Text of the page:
Director: Michael Dweck, Gregory Kershaw | Distributor: Sony Pictures Classics | Running Time: 84 min. | MPAA Rating: PG-13
The act of hunting for truffles was something I knew about but never thought too much about. It seemed like it’d be an interesting profession, hiking through the woods searching for the most elusive and expensive of mushrooms. It would seem like such a profession would make for an interesting picture about highlighting the quirks and secrets of the trade. As it turns out, however, such hunters tend to mostly keep to themselves.
The Truffle Hunters is a contemplative documentary on the lifestyles of quiet and content. The mostly-elder hunters try to keep a strict lock and key on their operations that they won’t reveal much. They’ll let the cameras film their dogs who do the sniffing and their skills at trekking through the woods. Tips, however, are out of the question. Try as one youngster might convince an old-timer to divulge his strategies, there’s no budging on these hunters. They know that one lucky hunter could hone in on their turf. Not even family would gain such secrets, should they ever had kids (they won’t).
The life of a truffle hunter seems to be a relatively simple one. They journey through the woods of Northern Italy with hardly a word muttered. When they’re working, they’re so focused on the job that the camera gets more conversation out of the dogs with mounted cameras to their heads. Perhaps that’s the real draw of such a life. It’s quiet, simple, and can make one more connected with nature. It also seems to have its benefits for those who choose such a life in the country, as with one of the younger hunters who spends his evenings playing drums out into the open green hills.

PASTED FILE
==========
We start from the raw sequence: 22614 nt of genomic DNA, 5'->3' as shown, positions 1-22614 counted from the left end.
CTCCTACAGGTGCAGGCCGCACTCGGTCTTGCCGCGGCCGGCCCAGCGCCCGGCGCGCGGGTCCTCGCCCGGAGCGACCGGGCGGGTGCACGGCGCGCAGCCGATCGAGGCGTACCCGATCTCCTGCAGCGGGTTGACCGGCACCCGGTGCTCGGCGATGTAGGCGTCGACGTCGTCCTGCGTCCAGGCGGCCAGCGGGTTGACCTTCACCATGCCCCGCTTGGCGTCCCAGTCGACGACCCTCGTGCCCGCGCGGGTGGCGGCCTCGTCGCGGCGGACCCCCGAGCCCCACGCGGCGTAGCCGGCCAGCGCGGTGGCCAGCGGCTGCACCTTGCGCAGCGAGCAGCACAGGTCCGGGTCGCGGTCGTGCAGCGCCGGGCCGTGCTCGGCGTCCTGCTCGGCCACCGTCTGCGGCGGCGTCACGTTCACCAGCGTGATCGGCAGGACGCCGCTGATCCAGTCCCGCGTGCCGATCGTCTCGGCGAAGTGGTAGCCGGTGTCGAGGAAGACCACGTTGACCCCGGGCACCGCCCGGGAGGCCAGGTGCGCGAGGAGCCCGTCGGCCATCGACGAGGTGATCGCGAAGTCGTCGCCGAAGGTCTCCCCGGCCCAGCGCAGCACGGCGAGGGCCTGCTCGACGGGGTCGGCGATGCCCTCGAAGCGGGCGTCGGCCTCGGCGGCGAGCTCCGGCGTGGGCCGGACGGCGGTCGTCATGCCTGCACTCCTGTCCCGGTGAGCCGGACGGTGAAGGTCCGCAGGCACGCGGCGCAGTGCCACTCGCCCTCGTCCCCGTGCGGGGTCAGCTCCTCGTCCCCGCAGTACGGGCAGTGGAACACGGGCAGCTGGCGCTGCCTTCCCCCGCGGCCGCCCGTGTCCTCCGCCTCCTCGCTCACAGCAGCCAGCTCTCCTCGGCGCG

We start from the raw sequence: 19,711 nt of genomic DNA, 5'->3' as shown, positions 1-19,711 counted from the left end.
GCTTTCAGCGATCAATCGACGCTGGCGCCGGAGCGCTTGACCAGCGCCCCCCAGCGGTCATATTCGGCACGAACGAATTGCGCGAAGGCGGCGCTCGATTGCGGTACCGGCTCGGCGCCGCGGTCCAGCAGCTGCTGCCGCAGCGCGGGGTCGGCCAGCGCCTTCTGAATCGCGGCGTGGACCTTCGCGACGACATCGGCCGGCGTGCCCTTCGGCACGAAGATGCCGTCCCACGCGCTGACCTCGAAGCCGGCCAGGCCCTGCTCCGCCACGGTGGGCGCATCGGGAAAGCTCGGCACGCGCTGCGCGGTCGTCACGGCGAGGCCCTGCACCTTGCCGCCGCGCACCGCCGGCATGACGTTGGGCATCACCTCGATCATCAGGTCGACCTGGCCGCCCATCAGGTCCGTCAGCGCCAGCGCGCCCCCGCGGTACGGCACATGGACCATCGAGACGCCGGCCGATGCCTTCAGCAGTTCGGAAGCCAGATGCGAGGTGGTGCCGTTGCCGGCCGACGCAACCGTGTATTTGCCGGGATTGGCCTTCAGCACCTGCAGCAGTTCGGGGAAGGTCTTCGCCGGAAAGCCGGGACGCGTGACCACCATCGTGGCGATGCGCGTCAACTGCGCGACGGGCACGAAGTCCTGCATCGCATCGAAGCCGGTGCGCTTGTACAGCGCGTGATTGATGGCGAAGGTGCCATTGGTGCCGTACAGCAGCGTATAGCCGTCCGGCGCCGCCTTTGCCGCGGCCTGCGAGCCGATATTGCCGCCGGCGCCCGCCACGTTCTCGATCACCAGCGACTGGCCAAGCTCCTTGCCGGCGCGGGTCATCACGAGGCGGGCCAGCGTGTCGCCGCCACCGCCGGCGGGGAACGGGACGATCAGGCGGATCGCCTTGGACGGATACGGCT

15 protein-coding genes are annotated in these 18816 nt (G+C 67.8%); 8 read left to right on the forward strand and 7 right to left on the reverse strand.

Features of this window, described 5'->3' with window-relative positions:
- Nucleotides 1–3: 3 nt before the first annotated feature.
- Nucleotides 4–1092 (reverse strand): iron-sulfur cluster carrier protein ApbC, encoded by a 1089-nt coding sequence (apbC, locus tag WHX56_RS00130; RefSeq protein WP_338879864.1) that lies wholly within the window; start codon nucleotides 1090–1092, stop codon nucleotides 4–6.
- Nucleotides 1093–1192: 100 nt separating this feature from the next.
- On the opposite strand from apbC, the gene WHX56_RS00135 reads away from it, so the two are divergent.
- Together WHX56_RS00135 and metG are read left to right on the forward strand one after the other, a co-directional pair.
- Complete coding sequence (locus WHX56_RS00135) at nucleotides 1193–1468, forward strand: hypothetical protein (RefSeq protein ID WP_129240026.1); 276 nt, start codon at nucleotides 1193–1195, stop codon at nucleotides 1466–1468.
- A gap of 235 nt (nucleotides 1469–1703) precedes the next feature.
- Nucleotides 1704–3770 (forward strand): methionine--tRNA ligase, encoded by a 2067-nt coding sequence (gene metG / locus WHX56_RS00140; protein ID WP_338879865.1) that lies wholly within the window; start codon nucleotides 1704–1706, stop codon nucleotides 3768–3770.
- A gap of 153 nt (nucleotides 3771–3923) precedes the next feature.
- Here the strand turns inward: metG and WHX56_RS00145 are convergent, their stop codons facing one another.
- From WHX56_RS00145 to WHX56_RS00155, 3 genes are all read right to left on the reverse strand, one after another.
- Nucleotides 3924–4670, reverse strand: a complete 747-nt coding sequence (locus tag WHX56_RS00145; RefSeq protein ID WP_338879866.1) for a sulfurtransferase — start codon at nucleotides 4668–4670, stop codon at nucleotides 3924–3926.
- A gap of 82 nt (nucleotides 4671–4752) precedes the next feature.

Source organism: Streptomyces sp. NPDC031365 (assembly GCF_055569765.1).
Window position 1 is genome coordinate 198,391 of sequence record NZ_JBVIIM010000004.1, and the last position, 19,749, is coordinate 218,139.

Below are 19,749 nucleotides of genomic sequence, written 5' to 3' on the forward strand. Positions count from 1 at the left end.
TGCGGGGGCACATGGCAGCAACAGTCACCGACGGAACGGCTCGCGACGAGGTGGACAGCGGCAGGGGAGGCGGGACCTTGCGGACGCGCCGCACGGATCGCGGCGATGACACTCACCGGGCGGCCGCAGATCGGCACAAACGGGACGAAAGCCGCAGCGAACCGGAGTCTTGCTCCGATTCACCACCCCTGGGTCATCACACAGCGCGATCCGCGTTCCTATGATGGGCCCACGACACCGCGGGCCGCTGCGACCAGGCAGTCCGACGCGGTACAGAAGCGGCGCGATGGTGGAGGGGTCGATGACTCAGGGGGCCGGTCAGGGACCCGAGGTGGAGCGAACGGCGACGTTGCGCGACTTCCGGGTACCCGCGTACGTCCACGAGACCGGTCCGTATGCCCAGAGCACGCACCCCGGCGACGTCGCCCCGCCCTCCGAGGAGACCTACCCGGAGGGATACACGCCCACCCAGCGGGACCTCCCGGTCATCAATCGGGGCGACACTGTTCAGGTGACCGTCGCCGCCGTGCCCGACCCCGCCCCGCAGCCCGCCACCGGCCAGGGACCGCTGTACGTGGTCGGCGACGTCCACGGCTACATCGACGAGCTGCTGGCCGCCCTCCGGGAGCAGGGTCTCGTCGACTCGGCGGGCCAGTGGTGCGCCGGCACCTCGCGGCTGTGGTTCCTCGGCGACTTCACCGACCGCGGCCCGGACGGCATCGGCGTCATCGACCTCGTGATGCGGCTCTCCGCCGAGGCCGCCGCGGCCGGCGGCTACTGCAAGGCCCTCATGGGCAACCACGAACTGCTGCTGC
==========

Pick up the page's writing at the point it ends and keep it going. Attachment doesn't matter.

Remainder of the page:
The hunters are not made of stone though. They’re quite affectionate with their dogs, more worried about what will happen to them when they pass away than anybody else. One of them actually has a wife who he regularly spars with when it comes to continuing his non-stop hunter lifestyle. Another is trying to dabble in writing with a typewriter but finding such anxieties.
The only non-hunters we follow are some of the judgers and consumers of truffles, their environments being cleaner auction halls and stuffy dinner tables. Watch in confused awe as the camera focuses on one truffle expert consume a prime truffle while eating a dish and hear his remarkable commentary after eating silence: “It’s good.” There’s something poignant about such juxtapositioning in this film that doesn’t provide talking head commentary and just takes in the journey of truffle from forest to plate, thanks to some Michael Dweck and Gregory Kershaw.
The film ends with one hunter sneaking out into the night with his dog at the behest of his bitter wife, wishing her husband would give up the truffle hunting game. But it’s not a game to him. It may not even just be a job. It’s just a way of life that some men can’t see themselves doing anything else with their twilight years.